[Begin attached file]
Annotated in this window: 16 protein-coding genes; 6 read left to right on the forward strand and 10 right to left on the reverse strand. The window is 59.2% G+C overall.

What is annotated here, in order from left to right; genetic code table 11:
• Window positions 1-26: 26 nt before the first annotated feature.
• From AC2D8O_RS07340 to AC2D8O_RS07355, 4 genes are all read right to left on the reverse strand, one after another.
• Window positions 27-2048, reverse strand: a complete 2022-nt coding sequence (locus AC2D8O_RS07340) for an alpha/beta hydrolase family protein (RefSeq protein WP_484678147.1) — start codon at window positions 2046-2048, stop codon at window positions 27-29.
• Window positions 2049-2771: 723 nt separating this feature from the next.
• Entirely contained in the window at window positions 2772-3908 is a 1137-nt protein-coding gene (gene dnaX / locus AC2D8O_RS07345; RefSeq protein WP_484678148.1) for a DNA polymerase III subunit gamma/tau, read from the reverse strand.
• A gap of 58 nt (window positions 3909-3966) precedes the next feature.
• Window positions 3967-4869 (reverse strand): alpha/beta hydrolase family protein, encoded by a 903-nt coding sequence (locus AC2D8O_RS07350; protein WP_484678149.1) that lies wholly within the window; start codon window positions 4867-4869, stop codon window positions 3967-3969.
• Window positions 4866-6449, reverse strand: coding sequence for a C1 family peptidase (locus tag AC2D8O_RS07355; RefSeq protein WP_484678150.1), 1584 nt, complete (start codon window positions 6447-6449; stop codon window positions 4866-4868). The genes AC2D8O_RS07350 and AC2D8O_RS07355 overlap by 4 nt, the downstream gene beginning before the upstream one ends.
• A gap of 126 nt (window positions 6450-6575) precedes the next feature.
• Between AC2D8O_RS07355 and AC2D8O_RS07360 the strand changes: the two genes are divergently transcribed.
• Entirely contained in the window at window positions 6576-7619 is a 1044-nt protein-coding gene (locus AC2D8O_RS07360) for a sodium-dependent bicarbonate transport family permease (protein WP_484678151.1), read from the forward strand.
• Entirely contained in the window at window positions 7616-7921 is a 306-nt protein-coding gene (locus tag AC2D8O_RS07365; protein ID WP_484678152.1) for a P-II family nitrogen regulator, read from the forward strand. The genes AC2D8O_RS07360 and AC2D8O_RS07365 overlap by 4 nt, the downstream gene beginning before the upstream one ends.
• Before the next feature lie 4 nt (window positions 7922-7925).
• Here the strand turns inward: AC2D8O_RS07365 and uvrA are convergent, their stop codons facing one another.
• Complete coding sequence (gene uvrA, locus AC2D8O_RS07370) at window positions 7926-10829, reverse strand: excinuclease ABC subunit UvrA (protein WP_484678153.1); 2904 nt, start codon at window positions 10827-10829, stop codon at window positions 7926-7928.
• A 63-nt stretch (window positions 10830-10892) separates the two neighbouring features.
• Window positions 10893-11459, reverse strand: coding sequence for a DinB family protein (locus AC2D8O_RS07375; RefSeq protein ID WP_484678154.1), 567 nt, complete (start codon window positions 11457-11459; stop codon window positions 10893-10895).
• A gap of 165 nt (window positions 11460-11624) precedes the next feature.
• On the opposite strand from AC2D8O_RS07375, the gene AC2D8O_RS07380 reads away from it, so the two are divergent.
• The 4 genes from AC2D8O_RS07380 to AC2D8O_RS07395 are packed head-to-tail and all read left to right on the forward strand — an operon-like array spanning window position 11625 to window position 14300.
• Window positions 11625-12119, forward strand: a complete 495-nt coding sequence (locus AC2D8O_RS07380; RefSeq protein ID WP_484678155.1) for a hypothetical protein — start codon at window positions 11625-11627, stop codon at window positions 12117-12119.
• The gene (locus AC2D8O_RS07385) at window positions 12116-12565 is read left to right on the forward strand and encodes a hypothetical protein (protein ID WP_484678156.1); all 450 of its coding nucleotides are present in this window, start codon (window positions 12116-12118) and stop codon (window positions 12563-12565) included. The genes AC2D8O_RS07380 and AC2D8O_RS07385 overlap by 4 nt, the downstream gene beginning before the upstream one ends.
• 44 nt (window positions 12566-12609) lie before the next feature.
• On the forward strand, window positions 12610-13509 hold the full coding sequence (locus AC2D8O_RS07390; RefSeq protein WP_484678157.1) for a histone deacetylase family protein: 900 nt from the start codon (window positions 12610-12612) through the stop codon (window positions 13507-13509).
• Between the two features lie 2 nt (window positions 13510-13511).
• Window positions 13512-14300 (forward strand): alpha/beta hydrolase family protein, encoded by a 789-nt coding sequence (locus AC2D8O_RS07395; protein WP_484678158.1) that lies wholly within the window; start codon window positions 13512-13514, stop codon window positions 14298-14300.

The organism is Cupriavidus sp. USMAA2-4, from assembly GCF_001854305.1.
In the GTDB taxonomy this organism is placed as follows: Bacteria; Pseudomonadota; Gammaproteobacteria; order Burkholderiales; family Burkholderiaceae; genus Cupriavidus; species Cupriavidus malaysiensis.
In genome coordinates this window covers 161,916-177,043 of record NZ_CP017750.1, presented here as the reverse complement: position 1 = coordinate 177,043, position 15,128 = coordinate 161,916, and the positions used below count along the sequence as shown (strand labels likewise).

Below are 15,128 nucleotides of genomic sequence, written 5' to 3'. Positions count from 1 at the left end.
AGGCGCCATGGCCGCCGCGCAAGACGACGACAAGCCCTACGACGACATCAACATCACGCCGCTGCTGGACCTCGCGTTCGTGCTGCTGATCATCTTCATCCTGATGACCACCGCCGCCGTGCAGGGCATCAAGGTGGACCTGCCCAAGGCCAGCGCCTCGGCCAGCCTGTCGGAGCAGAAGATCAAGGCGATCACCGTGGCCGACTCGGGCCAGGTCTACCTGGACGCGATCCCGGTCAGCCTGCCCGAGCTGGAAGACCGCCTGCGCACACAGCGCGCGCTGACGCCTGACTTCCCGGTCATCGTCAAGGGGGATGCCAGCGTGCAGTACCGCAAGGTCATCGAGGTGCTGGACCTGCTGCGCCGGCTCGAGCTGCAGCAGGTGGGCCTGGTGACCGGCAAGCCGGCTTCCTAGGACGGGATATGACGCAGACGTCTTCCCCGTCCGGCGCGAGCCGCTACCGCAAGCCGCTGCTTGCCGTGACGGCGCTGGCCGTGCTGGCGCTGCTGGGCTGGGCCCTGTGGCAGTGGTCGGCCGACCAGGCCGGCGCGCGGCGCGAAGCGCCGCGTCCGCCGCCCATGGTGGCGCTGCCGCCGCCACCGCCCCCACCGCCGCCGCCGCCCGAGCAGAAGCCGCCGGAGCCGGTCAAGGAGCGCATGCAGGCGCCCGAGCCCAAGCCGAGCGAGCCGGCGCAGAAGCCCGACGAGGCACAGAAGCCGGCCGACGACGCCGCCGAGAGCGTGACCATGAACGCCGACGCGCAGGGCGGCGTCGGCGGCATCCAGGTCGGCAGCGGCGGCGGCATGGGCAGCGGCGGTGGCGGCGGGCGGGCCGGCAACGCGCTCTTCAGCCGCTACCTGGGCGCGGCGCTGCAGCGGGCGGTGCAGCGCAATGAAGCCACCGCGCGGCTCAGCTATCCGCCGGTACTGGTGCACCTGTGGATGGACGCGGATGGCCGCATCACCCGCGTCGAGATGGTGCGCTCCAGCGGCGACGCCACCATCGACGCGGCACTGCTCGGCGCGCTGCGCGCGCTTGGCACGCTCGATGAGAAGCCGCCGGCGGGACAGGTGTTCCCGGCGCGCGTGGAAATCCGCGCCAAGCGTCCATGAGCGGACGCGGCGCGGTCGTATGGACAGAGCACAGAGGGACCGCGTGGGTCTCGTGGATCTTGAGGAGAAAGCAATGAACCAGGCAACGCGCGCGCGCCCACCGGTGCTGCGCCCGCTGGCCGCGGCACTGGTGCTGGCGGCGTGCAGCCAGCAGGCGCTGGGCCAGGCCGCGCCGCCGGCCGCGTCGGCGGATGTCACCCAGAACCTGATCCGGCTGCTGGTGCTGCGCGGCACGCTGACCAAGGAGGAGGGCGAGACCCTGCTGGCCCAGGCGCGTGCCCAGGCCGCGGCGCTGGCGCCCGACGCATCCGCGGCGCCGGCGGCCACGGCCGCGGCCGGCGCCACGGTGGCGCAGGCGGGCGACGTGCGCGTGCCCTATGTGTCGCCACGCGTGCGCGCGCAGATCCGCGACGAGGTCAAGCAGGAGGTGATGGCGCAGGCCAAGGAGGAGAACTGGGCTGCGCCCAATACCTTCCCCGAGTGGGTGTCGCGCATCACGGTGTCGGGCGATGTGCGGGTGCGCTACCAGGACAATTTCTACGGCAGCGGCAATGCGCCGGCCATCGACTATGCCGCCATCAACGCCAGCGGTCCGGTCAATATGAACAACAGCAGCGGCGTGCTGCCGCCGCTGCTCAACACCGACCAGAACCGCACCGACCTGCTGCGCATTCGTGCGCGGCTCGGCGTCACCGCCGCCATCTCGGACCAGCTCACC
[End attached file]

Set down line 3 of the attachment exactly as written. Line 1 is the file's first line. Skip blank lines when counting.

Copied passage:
• Window positions 1-26: 26 nt before the first annotated feature.